Lake Simcoe Sessions Podcast
Episode 5: Changing Communities
How does climate change impact human health and well-being? How is climate change posing new health risks today and into the future? Special guests Asim Qasim and Sonia Sanita from York Region Public Health join host Katie Biddie to talk about how climate change and human health are linked and how local greenspaces can be used to enhance overall wellness and wellbeing. They’ll talk about the cascading effects of climate change, the importance of healthy built environments, and how vulnerability assessments are being used to better understand the health impacts of climate change.
Special Guest Bios
Sonia Sanita holds a Bachelor of Education, Masters of Environmental Studies, is an Ontario Certified Teacher, and is the Healthy Built Environment Specialist with York Region Public Health. She is currently implementing the York Region Built Environment and Health Action Plan and collaborates in the planning of built environments that promote and protect the health of York Region visitors and residents. Sonia is not only a Public Health Practitioner and Educator, she is also a mother of two and is a passionate advocate for active travel.
Asim Ali Qasim is the Acting Manager of the Healthy Environments team at York Region Public Health. The Healthy Environments team looks at air quality, extreme heat, and climate change. In an effort to help them better understand what the health impacts of climate change will be in the future in York Region, Asim and the Health Environments Team have conducted a Climate Change and Health Vulnerability Assessment.
Key take-aways for this episode:
- There are some new health risks posed by climate change. More extreme heat events lead to more cases of heat stroke and heat illnesses. We are expecting to see more frequent air advisory days. Ticks which can carry Lyme disease are becoming more widespread.
- Climate Change does not impact everyone equally. People have unique vulnerabilities based on their individual lived experiences that need to be considered during climate conversations.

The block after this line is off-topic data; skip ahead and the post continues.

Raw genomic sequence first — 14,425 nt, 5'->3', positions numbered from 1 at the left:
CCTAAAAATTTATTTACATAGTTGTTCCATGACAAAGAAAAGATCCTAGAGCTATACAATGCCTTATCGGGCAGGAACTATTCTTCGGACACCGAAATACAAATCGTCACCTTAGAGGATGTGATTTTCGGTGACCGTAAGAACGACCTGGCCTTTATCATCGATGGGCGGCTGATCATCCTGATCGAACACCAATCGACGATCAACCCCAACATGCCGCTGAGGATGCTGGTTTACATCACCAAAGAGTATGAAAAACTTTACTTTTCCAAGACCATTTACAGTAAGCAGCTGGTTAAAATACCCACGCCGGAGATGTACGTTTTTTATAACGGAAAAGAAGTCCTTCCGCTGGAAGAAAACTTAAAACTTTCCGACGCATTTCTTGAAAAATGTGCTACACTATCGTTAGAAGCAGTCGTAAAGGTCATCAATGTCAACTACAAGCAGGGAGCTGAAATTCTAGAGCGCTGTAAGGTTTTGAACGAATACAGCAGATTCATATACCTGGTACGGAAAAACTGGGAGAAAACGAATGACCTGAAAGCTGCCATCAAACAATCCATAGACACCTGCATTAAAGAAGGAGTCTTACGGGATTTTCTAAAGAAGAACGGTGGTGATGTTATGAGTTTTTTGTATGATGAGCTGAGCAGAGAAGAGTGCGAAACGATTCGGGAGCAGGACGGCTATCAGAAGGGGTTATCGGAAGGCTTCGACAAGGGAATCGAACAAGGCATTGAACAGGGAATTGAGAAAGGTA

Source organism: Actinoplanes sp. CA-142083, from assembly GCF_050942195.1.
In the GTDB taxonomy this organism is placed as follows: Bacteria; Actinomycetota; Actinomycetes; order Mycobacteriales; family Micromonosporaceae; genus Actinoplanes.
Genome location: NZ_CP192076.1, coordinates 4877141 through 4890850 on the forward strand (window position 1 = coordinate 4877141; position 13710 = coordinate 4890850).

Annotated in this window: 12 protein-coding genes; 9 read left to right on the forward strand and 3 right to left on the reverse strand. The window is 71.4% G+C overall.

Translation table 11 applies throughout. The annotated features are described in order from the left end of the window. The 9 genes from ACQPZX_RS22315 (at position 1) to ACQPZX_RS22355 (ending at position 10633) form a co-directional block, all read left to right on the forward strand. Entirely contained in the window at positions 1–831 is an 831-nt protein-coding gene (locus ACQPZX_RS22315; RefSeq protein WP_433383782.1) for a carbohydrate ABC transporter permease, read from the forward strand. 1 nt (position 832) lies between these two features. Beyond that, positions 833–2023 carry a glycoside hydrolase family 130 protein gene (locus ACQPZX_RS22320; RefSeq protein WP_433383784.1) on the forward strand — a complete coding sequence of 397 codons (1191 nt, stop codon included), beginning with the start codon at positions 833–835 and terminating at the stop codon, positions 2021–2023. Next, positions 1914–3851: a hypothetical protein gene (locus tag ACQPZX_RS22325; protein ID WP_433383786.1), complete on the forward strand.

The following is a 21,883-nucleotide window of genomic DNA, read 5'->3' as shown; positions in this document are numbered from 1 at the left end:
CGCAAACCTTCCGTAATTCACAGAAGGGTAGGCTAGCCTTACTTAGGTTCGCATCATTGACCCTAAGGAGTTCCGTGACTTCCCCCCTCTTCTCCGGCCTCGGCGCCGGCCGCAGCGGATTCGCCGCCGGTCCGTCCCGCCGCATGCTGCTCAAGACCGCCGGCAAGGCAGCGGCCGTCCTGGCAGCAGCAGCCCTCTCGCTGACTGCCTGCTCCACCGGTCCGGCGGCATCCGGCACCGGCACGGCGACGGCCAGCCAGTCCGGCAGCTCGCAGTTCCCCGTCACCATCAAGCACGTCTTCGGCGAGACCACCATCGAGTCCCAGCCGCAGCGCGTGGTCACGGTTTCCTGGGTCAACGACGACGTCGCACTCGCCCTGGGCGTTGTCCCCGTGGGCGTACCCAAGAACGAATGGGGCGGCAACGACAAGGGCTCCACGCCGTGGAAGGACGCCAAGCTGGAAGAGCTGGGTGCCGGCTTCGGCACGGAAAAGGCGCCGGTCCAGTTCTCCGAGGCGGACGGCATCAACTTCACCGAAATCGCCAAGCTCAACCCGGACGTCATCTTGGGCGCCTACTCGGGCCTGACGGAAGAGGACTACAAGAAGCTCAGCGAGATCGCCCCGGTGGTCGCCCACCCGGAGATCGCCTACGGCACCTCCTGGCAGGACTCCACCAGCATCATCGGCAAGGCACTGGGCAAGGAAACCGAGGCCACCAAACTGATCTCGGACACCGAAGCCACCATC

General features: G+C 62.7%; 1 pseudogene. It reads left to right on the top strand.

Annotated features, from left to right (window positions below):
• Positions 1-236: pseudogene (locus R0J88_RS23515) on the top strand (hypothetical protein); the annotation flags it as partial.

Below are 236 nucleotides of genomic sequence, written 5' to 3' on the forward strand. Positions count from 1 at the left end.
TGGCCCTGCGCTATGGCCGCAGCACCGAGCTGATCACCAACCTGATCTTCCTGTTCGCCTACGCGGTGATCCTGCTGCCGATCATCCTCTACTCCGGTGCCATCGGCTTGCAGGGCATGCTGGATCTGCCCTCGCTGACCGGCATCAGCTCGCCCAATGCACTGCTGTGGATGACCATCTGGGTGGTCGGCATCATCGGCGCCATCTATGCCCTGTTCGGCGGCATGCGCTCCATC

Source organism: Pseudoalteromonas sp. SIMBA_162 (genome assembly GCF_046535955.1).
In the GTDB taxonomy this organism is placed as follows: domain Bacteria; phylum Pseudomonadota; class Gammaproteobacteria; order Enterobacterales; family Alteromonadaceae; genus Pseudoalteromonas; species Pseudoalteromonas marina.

- Greenspaces can significantly benefit our physical and mental health, and the physical and social development of children. We need to keep our environment healthy to stay healthy ourselves.
What can you do?
- Spend some time outdoors and in nature. Reflect upon how you feel before going outside and after. Do you notice any improvements in your mood, energy levels or focus?
- Give Forest Bathing a try. For more information about the practice of forest bathing, read M. Amos Clifford’s simple yet inspiring book on the subject, “Your Guide to Forest Bathing”
- Make friends with winter – don’t let the weather stop you from getting outside.
- Learn more about the Healthy Built Environment
- Sign up and participate in a Conservation Day Program.
Meet Our Host
Host Katie Biddie has spent nearly a decade working in environmental education, nature interpretation and community engagement, and is a proud Lake Simcoe watershed resident.
As a child she aspired to be the next “Dr. Jane Goodall”, investigating wildlife all around the world. Katie has visited 24 different countries, is a graduate from the University of Guelph (HBSc.) with a major in Zoology, a graduate of Lakehead University (BEd.) specializing in Outdoor and Environmental Education, and is currently a York University Masters candidate in Community Engagement and Leadership.